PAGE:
Saturday, October 4, 2014
OCTOBER MOVIE CHALLENGE (10/2 - 10/3)
Challenge Totals to Date:
Movies Watched Today: 3
Total Movies Watched: 4
First Time Views: 1
Amount raised: $14.55
Today's showcased SCARE-A-THON Charities:
TRILLIUM PERFORMING ARTS, sponsored by Sheila Jordan
THE TIME COMMUNITY THEATER, sponsored by Gavin Schmitt
To showcase your charity, send an email to firstname.lastname@example.org with your pledge amount and the charity's website!
2. Gamera, the Giant Monster (1965) d. Yuasa, Noriaki (Japan) (2nd viewing) 78 min.
After Toho Studios resurrected Godzilla in the 1960s with a series of highly profitable battle royales, the race was on to cash in on the kaiju eiga (“giant monster movie”) wave. The most successful of these imitators emerged from Daiei Studios in the form of Gamera, an enormous fire-breathing...turtle. After a plane crashes in the Arctic carrying (what else?) nuclear weapons, the oversized amphibian awakens from the ice caps sporting huge lower fangs and a bad attitude. Now to be fair, turtles were never designed to look cool walking around on their hind legs (and giant turtles don’t pull it off any better). But soon the marauding menace (who flies by spinning around like a flying saucer shooting flames out of his legholes) is clumsily stomping miniature cities into oblivion, and only the love of a turtle-obsessed child can stop his hideous rampage. Just when things seem truly desperate, the world’s ultra-top minds come up with the ultra top-secret “Z-Plan,” which basically consists of luring Gamera into the nose cone of a rocket and shooting him into space. A brilliant scheme, especially if one plans to bring their monster back for numerous sequels. Following in the footsteps of Godzilla’s Raymond Burr, the American release of the film, Gamera the Invincible, featured re-edited scenes of American stars Albert Dekker and Brian Donlevy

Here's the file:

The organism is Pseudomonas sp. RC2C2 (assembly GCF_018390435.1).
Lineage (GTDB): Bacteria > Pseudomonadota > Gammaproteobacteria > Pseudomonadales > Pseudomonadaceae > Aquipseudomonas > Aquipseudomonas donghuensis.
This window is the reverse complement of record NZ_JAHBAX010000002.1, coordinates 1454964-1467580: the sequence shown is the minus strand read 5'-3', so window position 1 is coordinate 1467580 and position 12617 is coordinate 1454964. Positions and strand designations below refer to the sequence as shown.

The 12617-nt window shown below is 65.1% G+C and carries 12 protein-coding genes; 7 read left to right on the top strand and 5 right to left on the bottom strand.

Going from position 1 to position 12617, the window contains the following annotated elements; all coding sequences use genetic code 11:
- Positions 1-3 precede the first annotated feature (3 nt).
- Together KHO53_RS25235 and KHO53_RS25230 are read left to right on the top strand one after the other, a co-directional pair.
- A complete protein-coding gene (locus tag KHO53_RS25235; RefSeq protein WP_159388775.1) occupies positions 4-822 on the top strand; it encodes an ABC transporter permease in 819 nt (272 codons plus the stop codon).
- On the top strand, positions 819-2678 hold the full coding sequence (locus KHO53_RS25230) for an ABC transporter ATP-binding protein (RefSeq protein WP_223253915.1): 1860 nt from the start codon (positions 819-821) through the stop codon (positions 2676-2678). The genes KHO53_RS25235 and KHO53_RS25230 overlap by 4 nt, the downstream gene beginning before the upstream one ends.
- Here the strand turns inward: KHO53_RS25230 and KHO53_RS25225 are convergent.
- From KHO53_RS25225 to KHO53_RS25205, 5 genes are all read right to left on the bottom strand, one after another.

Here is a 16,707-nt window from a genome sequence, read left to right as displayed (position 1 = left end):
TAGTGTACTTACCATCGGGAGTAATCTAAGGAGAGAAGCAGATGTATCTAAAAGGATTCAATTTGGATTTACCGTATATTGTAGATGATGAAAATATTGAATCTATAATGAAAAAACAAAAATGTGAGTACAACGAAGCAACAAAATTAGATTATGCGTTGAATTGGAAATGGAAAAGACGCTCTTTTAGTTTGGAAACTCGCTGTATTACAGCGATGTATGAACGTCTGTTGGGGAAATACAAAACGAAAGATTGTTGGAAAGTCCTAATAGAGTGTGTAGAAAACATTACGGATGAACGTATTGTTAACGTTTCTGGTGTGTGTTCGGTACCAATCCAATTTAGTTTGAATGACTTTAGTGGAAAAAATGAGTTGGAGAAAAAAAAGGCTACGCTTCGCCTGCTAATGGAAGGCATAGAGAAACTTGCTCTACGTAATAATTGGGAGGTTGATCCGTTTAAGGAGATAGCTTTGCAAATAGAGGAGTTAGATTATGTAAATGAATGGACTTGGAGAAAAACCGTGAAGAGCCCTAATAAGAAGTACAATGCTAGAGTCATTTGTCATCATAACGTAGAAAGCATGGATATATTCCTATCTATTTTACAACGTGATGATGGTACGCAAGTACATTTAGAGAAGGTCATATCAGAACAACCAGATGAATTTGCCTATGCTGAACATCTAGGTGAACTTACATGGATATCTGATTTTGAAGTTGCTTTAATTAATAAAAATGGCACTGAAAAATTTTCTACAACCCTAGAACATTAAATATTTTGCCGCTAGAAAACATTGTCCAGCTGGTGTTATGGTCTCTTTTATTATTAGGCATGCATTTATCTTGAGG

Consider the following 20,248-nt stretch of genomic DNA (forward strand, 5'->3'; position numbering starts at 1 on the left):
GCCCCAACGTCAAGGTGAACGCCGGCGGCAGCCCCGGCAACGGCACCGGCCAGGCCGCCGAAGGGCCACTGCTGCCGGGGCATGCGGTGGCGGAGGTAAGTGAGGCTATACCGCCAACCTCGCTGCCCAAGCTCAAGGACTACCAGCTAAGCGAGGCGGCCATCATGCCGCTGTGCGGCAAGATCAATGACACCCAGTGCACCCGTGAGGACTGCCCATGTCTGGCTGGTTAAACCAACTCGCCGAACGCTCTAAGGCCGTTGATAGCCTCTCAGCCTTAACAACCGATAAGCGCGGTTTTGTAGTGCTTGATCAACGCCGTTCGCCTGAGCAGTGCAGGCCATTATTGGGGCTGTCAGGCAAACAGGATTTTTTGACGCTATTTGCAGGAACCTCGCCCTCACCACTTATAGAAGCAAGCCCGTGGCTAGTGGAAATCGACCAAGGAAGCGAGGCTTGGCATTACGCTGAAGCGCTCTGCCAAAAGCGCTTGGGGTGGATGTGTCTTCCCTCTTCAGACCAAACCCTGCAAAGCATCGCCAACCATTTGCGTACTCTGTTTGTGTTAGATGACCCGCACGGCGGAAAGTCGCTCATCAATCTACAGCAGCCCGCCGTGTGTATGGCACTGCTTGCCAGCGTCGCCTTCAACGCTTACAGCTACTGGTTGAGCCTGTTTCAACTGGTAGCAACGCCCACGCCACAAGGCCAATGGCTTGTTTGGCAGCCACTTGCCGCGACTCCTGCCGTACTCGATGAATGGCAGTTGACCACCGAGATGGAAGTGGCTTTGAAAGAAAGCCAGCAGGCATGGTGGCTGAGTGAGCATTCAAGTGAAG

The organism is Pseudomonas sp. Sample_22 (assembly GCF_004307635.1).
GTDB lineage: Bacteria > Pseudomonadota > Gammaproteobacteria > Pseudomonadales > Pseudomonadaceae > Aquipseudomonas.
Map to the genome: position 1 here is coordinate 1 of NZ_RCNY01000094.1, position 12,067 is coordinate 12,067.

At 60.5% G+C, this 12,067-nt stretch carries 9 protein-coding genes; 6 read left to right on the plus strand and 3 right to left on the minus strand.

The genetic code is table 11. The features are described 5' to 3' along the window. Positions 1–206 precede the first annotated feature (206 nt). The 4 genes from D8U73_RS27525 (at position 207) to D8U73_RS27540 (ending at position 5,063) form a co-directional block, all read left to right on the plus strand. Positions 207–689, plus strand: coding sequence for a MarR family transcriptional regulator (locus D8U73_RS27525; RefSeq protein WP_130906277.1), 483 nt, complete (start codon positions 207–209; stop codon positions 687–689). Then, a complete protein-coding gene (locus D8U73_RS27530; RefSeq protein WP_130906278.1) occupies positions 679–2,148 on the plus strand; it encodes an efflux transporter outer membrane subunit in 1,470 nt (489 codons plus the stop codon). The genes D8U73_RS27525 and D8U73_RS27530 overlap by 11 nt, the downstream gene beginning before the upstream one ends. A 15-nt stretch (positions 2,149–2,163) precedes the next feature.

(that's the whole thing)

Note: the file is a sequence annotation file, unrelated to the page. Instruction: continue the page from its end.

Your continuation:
3. Gamera vs. Barugon (aka War of the Monsters) (1966) d. Tanaka, Shigeo (Japan) (3rd viewing) 100 min.
Probably the darkest of the original Showa series (and the only installment not directed by Noriaki Yuasa), the story picks up six months after the events of the first film with three men traveling to New Guinea to recover a giant opal hidden in a cave during WWII. Unbeknownst to them, the opal is really an egg within lies the monster Barugon, a goofy-looking creature armed with an enormous perma-grin, an iguana-like tongue that shoots out freezing gas, and a rainbow laser beam from its back! Gamera's return is explained via a rogue meteorite crashing into the Z-plan rocket, but he is then relegated to the sidelines throughout much of the film, only thawing out in the last act to save the day. No obnoxious children show up, and there's a surprisingly high level of violence, both human and monster alike.
4. Gamera vs. Gyaos (1967) d. Yuasa, Noriaki (Japan) (3rd viewing) 86 min.
A highway construction project grinds to a halt when the seemingly indestructible monster bird/bat combo Gyaos appears from within the mountain, shooting lethal lasers from its mouth and creating windstorms with its giant wings. Even Gamera can't seem to make a dent in the creature and spends much of the movie convalescing, nursing his wounds at the bottom of the sea. This marks the beginning of the giant turtle's standing as "the friend to all children" as he saves a pudgy boy from Gyaos and allows the brutally obnoxious little bastard to ride on his back. Not as wacky as future chapters, but the writing is on the wall with wackadoo schemes like giant vats of artificial blood placed atop a spinning pedestal in the hopes of dizzying the giant monster senseless until the sun rises. Ummmm, okay! Sounds like a plan to me.